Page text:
The developer of a planned three-story apartment building on Cabot Street in Beverly said he will go ahead with the project despite a divided Planning Board vote this week.
The board approved the building Tuesday but rejected developer Jeff Holloran’s request to include more parking spaces on the site.
“It made it worse for everybody, but ultimately it will get built,” Holloran said.
The vote capped a monthslong deliberation over the controversial project, which would be the first new construction on downtown Cabot Street in years.
The building will include 12 two-bedroom apartments on the top floors, with retail space and a studio apartment on the first floor. It will be built at 130 Cabot St. next to Sam’s Cleaners on land that has been used as a parking lot since the C.F. Tompkins furniture store burned down in 1973.
Supporters, including Beverly Main Streets and City Council President Paul Guanci, said the project fits in with the strategy of reviving the downtown by bringing more residents and stores to the area.
But a vocal group of neighbors say the building is too big and will increase traffic on the adjacent narrow side streets. The entrance to the parking lot will be on one-way Vestry Street, not Cabot Street, so people will have to drive on Railroad Avenue, Elm Street and Vestry Street to get there.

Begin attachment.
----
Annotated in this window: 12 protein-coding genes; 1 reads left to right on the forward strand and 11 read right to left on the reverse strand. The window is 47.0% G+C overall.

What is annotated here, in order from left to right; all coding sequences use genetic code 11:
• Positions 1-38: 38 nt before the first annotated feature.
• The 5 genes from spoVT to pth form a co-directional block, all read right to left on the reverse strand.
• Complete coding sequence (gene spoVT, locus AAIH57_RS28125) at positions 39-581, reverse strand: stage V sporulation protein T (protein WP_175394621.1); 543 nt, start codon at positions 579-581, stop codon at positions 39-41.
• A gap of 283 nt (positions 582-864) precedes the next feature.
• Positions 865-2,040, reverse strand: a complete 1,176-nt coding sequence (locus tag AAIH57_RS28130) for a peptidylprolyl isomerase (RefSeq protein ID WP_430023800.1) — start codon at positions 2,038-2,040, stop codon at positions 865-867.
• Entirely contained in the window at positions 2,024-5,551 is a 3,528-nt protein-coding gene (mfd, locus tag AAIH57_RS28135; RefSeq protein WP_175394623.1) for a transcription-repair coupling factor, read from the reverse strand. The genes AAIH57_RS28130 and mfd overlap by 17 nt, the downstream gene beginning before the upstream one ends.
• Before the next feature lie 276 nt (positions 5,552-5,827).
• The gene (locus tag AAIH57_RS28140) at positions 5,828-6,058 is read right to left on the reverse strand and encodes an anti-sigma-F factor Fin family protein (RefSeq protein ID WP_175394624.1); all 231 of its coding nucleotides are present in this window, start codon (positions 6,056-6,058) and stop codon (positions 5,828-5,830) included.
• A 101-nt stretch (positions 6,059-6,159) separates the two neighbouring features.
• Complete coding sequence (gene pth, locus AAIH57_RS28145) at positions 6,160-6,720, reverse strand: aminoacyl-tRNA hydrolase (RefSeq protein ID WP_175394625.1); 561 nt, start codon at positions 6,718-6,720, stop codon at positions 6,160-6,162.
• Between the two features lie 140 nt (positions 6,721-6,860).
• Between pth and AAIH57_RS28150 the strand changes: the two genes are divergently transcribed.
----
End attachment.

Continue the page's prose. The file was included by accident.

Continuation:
“Vestry would not be allowed to be created as a street today because it’s too small,” Vestry Street resident Tom Walsh said.
The developers said putting the entrance on Cabot Street would force them to make the building too small to be economically viable.
Elisabeta Veliaj, who lives on Cabot Street directly across from the development, said the new building would “destroy our lives.”
Elm Street resident Dana Acciavatti said the board members who supported the project showed no regard for the concerns of the neighbors.
“The board’s decision was unconscionable but not unexpected,” he said. “We knew going in we were up against a brick wall. It’s all about development at the cost of the neighborhood and the cost of the taxpayers.”
The Planning Board voted 4-3, with one member abstaining, to approve the site plan for the building, which at 341/2 feet is under the 55-foot height limit for the area set by zoning laws.
The board also voted 4-3 on the special permit that would allow smaller and more parking spaces on the site. But since the granting of a special permit requires a supermajority of six votes, the extra parking was shot down. Holloran said the building will now have 10 or 12 parking spaces instead of the 17 that he wanted.
The reduced parking goes against the wishes of some board members and neighbors who wanted to avoid having residents and customers of 130 Cabot use city parking spaces.
Planning Board Chairman Richard Dinkin, who voted in favor of the project, asked if any members wanted to reconsider their vote, but they did not.
“This project does not fit the neighborhood,” said James Matz, who voted no. “It’s too big in scope.”
But Tom Alexander, the lawyer who represented the developer, said the building will represent a big improvement over the “derelict” property that is there now.
“It’s not a good thing for there to be vacant lots in a downtown,” Alexander said. “This is really what the city needs.”
Staff writer Paul Leighton can be reached at 978-338-2675 or firstname.lastname@example.org.